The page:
Key Barriers

The following table summarizes the key barriers to action and how each was addressed. 


How it was addressed

Disinterest in considering alternative modes

·         Introduction of new mobility options like Vélib’ bikesharing

·         Reduction of core city parking supply, traffic speeds, and vehicle traffic to provide more space for pedestrians, bus and bike-lanes, and trees, and reduce noise and air pollution. Although through traffic is restricted, residents, businesses, visitors and people with disabilities are still allowed to drive on city streets.

·         Banning of older cars from downtown neighborhoods during weekdays

·         Reduction in car space in parks and squares

·         Introduction of car-free days.

·         25% subsidy for purchasing or renting (for at least two years) low-emission vehicles, including electric bikes

·         Conversion bonus for the purchase and lease of low-polluting vehicles; inclusion in 2021 of electric-assisted bicycles and cargo bikes

·         Ecological bonus towards the purchase of an electric bike, cargo bike, bike adapted for the disabled, or an electric cycle trailer

·         Incentives for bike repairs and tune-ups

·         Reduction in on-street parking for motor vehicles

·         Requiring car ads to include messages promoting greener methods of transportation

·         Restricted traffic zones system

·         Rise in the carbon tax on fossil fuels from 14.5 euros per ton in 2015 to 56 euros per ton in 2020

·         School cycling education program

Safety when walking and cycling

·         Reduction of speed limit to 30 km/hour in designated zones

·         Cyclists travelling against-the-flow-of-traffic

Bicycle theft

·         Secure bike parking spaces

·         Mandatory bike marking

Administrative burden

·         Harmonization of incentive schemes offered by three levels of government

Measuring Achievements

Vehicle counts were sampled by direct observation and automatic counters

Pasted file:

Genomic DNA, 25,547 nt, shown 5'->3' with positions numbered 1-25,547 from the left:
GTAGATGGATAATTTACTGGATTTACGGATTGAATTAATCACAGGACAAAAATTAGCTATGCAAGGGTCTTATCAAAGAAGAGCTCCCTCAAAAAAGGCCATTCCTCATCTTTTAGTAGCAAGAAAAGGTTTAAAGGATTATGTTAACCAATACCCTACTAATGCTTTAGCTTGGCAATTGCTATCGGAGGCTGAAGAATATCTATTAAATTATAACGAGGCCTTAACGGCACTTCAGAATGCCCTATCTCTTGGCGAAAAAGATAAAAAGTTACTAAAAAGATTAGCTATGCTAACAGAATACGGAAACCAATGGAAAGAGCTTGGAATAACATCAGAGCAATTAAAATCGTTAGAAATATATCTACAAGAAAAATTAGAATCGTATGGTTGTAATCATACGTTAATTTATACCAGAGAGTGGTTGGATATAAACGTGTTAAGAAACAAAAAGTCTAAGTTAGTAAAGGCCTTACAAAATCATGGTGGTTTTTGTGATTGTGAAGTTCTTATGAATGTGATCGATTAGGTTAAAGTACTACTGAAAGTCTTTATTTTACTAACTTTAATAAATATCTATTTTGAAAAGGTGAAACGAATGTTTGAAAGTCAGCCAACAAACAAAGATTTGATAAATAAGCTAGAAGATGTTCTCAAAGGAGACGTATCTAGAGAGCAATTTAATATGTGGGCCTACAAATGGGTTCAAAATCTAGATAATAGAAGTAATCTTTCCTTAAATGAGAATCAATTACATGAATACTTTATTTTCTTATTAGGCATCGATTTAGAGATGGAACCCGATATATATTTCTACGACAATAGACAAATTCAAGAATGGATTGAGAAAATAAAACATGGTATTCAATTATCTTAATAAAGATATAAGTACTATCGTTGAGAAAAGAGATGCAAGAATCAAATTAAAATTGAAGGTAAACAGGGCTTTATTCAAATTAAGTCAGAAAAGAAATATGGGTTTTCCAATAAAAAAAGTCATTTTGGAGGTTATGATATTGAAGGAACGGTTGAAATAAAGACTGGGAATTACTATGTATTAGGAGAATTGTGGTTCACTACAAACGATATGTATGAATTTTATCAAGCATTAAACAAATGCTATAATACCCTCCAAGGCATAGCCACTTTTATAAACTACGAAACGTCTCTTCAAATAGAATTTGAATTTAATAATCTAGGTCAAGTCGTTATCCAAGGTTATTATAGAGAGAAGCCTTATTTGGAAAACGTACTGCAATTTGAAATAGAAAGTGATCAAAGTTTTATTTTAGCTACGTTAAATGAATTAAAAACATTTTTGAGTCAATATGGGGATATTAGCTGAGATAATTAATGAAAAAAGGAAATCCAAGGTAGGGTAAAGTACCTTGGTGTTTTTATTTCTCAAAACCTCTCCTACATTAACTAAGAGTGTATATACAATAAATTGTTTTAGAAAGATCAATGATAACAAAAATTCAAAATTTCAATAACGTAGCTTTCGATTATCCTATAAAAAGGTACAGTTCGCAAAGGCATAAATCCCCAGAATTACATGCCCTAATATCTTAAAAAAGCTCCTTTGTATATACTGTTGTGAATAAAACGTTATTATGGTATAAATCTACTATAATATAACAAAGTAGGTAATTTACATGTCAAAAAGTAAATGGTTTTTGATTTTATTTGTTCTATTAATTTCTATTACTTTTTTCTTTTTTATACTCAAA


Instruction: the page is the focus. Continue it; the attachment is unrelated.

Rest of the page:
One method of evaluating the combined impact of the numerous programs offered by all three levels of government, was to compare the shifts in Paris with those experienced by other large cities. This comparison was available from 2001 onward, in the EMTA Barometer (linked below.)


On average, each person on the island walked and cycled 23% more in 2020 than in 2010. The travel impacts and benefits were significantly smaller in the suburbs.

Changes in Mode Share

The following chart shows the increase in mode share of cycling and walking on the island, and the decrease in motorized vehicles between 2010 and 2020.  










Cycling and walking (island)





Cycling and walking (metro)





Public Transport (island)





Public Transport (metro)





Other motorized modes (island)





Other motorized modes (metro)

According to the EMTA Barometer, in 2010 the mode share for private cars on the island was 12.8% and nine of the 25 ‘main cities’ had a lower modal share for private cars. By 2020, the mode share for cars on the island had fallen to 6%, easily the lowest of 30 cities, and half that of the closest contender (Bilbao at 12%). The share for active modes was 68% - besting even Copenhagen and Barcelona. At 26%, the share of public transport was lower than eight other cities.

In comparison, in the whole Metro region the mode share for private cars had gone up to 43% during his time period, transit had increased to 22%, and active modes had gone down to 36%.

From September 2018 to 2019 alone, the number of Parisians using bikes rose 54%.

In a 2022 report, UNEP noted that although the portion of street space devoted to automobile traffic had declined, congestion had not increased significantly, indicating that reductions in road supply had been offset by reductions in vehicle travel.


The four most innovative aspects of this program are as follows.

  1. Explicit prioritization of bicycles over cars on the island, and the reduction in on-street car parking to make room for bike lanes
  2. Incentives for bike repairs and tune-ups
  3. Requiring car ads to include messages promoting greener methods of transportation
  4. Restricted traffic zones system and the gradual elimination of gas-powered vehicles

Landmark Designation

The program described in this case study was designated in 2022.

Designation as a Landmark (best practice) case study through our peer selection process recognizes programs and social marketing approaches considered to be among the most successful in the world. They are nominated both by our peer-selection panels and by Tools of Change staff and are then scored by the selection panels based on impact, innovation, replicability and adaptability.

The panel that designated this program consisted of:

  • Aaron Gaul from UrbanTrans
  • Nathalie Lapointe, Federation of Canadian Municipalities
  • David Levinger, The Mobility Education Foundation
  • Lisa Kay Schweyer, Traffic21 Institute and Mobility21 National University Transportation Center
  • Jessica Roberts, Alta Planning + Design
  • Phil Winters, CUTR and the University of South Florida.